- Robert Colbrook, Hannah’s father, completed his bachelor’s degree in aviation management in 1988.
- Christine Tarr, Hannah’s mother, earned an associate’s degree in office systems and specialties in 1992.
- Bridget Tarr Gallagher, Hannah’s aunt, who earned her bachelor’s degree in German education with a minor in English in 1986.
- Rachel Gallagher, a cousin, graduated cum laude in 2013 with a bachelor’s degree in mechanical engineering with a mathematics minor.
- Stephen Tarr, an uncle, completed his associate’s degree and then in 2000 his bachelor’s degree in radiological sciences (ultrasound).
Three generations strong on both sides of the family, the entire Saluki lineage, except Stephen, were on hand to see Colbook receive her award from Meera Komarraju, provost and vice chancellor for academic affairs.
The epitome of a good employee
Colbrook is “a great ambassador for the programs and services we offer,” gives presentations to students at New Student Programs and Open House events, and played an instrumental role establishing the marketing plan and rules for the Bowling and Billiards new RSO Night program and promoting it.
He noted that her impact has extended beyond her job as well, as she was instrumental in helping her roommates get campus jobs, where they have also proven to be very valued employees. Her influence and excellence is evident in other ways, too, according to Manne.
“Hannah is not only the epitome of the ideal student employee, she’s also a poster-child for the ultimate student leader, because she has maximized her opportunities on campus,” he said. “Beyond student employment, Hannah is a successful student with a 3.2 GPA.”
To say Colbrook has been busy during her time at SIU is a huge understatement. She worked at the front desk in the Office of Student Engagement and worked for Jerry Kill when he was hired as the special assistant to the Chancellor.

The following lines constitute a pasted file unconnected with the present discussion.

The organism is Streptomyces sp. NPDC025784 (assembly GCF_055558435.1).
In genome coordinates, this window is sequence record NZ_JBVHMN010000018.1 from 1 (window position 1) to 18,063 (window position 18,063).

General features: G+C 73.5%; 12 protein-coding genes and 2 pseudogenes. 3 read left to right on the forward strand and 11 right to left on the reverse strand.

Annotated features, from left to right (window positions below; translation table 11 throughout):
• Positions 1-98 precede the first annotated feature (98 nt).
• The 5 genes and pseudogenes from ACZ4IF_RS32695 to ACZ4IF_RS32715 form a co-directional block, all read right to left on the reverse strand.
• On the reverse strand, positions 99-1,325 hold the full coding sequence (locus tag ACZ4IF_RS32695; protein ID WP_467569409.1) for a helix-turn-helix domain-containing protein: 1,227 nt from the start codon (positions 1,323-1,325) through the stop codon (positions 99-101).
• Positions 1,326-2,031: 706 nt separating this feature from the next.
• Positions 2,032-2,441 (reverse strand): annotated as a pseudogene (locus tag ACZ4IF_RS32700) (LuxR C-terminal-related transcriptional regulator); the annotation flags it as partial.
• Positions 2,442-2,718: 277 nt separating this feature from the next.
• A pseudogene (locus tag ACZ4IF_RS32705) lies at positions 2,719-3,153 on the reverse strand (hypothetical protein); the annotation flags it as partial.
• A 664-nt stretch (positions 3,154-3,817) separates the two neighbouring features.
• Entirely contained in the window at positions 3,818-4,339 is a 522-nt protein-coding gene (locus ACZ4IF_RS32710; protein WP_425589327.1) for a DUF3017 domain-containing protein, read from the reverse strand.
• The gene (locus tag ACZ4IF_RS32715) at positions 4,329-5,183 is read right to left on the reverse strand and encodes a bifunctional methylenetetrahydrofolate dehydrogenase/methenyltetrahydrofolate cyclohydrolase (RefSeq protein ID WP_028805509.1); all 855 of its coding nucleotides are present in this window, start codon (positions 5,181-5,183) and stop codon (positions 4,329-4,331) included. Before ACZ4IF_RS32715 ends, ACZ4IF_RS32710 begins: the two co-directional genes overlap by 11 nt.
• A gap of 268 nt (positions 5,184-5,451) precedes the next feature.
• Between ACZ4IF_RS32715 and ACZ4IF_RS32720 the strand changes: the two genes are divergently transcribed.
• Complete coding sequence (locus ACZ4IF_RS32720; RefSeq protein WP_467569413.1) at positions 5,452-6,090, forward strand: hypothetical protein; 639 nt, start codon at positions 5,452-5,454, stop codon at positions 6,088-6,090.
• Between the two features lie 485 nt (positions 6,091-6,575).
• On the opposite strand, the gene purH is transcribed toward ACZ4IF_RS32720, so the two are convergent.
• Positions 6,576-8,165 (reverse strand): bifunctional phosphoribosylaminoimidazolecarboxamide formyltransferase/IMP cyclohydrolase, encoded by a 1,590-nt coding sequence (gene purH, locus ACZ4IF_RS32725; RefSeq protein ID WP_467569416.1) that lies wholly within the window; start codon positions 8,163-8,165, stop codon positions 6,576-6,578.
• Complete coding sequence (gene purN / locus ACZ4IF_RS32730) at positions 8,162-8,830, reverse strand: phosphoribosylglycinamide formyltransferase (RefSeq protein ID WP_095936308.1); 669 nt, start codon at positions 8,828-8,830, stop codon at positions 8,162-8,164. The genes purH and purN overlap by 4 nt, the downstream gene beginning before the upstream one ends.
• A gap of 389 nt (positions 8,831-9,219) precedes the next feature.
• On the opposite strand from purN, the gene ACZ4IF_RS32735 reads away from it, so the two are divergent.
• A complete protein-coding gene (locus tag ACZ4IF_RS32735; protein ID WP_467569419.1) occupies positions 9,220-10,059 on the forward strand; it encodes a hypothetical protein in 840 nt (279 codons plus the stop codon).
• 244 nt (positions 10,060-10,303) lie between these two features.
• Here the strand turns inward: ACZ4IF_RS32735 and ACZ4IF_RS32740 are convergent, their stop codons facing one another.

She’s also been involved in extra-curricular activities, including serving in leadership roles. Colbrook served as vice president of operations for the Public Relations Student Society of America, was a student planner on the SIU 150th Committee, and was a student voice on the 2018 “Culture of Respect Committee,” a Division of Student Affairs campaign group working on campus Title IX issues.
It’s all proven a comprehensive, enjoyable experience for Colbrook.
“SIU has been very influential on my life,” Colbrook said. “I’ve learned so much here, not just in the classroom but outside of the classroom. I started out as a STEM major and then I changed my major to communication studies. I’ve learned to persevere, I’ve learned the importance of hard work and a good work ethic. I’ve learned to be a better person.”
She’s currently excitedly planning to study abroad in Dublin this fall.
College life hasn’t necessarily been easy for Colbrook. For financial reasons, she took nine months off of school in 2017, working as many as four jobs at a time in order to earn money and get back in school. She resumed her academic career that fall.
Here, too, she parlayed her experience into something positive, sharing her story with other students facing similar hardships and challenges in order to inspire them to persist and succeed.
“I have complete faith that Hannah will be an ambassador for the university after graduation and that the ripple effects of her impact will be felt far and wide beyond SIU,” Manne said.
Paying it forward
Colbrook will graduate in December and is looking forward to the next chapter in her life, where she’s determined to continue helping other people. She’ll be seeking employment with a health-related or other non-profit organization, alumni group, or similar organization to help raise funds for people or groups in need.
She said she’s been able to succeed thanks to hard work combined with loans and scholarships and she wants to help others meet their needs and succeed, too.
“I want to work in donor communications, building connections, professional relationships and increasing donations,” she said. “I don’t care where I end up as long as I can pay it forward and help people.”